The United States Supreme Court recently heard oral argument in the Osborne case, an Alaska case that asks whether a criminal defendant who claims that he has been wrongfully convicted has a constitutional right to postconviction DNA testing of biological evidence. The transcript of the oral argument is available here, and a news story that summarizes the case is available here. It’s interesting stuff, but in North Carolina, there’s already a statutory right to such testing under G.S. 15A-269. The purpose of this post is to highlight and summarize the statute, and to discuss briefly what Osborne means for North Carolina.
Our statute requires a court to order postconviction DNA testing of biological evidence that is material, related to a judgment against the defendant, and either (a) wasn’t tested before or (b) was tested using significantly cruder tests than are now available, so long as the court determines that, had the evidence had been tested before trial, “there exists a reasonable probability that the verdict would have been more favorable to the defendant.” Id. The defendant must sign a “sworn affidavit of innocence” to obtain the testing, presumably to create the possibility of a perjury prosecution as a disincentive for frivolous requests. If the results are favorable to the defendant, the judge may enter any appropriate order, including vacating the judgment, resentencing the defendant, or ordering a new trial.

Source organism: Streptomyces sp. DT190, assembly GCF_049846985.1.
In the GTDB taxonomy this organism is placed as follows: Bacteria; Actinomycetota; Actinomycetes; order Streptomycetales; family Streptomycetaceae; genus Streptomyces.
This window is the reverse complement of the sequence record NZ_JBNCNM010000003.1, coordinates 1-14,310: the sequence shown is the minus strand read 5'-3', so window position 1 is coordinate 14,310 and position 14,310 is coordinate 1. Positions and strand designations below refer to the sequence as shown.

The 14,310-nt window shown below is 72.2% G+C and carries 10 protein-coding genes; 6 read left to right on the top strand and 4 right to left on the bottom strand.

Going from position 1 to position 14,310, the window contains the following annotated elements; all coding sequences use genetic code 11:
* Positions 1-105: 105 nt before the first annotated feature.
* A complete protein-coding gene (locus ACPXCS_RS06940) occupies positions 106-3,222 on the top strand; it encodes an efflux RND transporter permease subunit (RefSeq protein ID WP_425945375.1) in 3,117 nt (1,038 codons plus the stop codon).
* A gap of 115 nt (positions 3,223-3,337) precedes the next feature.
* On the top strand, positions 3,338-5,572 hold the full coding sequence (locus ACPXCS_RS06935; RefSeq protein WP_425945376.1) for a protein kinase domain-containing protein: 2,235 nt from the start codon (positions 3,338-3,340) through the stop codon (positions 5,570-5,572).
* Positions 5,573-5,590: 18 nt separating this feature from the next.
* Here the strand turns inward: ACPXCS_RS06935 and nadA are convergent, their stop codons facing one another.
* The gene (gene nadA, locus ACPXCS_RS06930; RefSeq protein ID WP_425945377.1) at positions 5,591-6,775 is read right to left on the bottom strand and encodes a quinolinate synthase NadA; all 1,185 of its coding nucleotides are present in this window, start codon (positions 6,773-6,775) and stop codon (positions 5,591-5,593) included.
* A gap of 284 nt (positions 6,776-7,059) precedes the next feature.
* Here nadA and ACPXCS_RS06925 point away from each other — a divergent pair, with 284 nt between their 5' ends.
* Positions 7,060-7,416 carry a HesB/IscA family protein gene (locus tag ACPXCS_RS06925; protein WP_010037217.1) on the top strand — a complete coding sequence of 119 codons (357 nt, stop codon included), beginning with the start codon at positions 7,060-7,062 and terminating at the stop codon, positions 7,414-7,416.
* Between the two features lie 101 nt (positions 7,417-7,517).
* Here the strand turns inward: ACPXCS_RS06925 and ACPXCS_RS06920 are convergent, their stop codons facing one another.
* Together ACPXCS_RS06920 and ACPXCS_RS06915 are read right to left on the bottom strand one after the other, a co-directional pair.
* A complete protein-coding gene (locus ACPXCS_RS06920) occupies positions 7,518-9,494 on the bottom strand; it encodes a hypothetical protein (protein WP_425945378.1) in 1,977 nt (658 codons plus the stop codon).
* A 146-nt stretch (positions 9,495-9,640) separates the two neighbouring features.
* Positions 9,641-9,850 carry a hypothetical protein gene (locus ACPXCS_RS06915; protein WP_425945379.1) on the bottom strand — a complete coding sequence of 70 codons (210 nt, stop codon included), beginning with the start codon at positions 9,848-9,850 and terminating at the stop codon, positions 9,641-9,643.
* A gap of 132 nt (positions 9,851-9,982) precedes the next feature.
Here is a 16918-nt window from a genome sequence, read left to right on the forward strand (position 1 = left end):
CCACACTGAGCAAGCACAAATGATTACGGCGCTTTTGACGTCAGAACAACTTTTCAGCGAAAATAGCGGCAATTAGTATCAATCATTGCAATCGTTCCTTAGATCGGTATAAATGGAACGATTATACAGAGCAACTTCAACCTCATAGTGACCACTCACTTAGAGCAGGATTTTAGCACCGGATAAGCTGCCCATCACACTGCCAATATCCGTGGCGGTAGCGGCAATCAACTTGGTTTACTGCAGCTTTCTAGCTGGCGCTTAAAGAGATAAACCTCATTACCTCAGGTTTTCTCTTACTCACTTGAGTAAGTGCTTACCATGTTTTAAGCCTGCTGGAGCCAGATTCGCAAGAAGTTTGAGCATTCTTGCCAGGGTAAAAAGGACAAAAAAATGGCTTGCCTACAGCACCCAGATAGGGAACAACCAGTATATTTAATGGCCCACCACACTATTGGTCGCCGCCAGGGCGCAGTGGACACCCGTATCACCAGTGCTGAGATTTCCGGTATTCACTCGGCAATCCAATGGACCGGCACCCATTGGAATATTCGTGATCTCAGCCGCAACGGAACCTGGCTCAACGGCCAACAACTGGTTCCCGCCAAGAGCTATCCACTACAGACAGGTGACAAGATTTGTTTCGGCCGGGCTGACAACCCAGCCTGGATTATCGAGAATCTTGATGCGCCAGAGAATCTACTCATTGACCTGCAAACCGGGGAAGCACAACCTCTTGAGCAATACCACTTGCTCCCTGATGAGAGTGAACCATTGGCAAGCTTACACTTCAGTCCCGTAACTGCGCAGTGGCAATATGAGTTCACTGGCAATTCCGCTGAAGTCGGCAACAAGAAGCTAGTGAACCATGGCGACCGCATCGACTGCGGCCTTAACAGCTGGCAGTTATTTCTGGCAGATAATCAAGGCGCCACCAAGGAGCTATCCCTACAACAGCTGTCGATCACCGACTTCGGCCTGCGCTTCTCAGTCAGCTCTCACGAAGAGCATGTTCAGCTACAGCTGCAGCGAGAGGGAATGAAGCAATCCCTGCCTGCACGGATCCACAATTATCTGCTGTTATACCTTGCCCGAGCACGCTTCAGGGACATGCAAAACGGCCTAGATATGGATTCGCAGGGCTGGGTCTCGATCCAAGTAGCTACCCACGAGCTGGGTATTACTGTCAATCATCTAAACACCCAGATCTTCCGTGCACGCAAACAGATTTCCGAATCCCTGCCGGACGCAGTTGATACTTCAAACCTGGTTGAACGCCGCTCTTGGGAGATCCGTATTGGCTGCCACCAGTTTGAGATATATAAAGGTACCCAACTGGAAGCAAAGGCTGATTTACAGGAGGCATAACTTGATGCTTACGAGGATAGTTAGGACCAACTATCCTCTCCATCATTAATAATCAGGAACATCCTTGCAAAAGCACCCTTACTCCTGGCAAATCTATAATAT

So, does Osborne have any implications for North Carolina? Not directly. In fact, North Carolina was one of a relatively handful of states that did not sign on to an amicus brief supporting Alaska, suggesting that the Attorney General’s office doesn’t see much at stake in the case. Of course, at the Osborne oral argument, the Justices asked several questions about whether there is a constitutional right to have claims of actual innocence reviewed by the courts, a possibility that would have significant implications here – but that’s another question, and perhaps another post.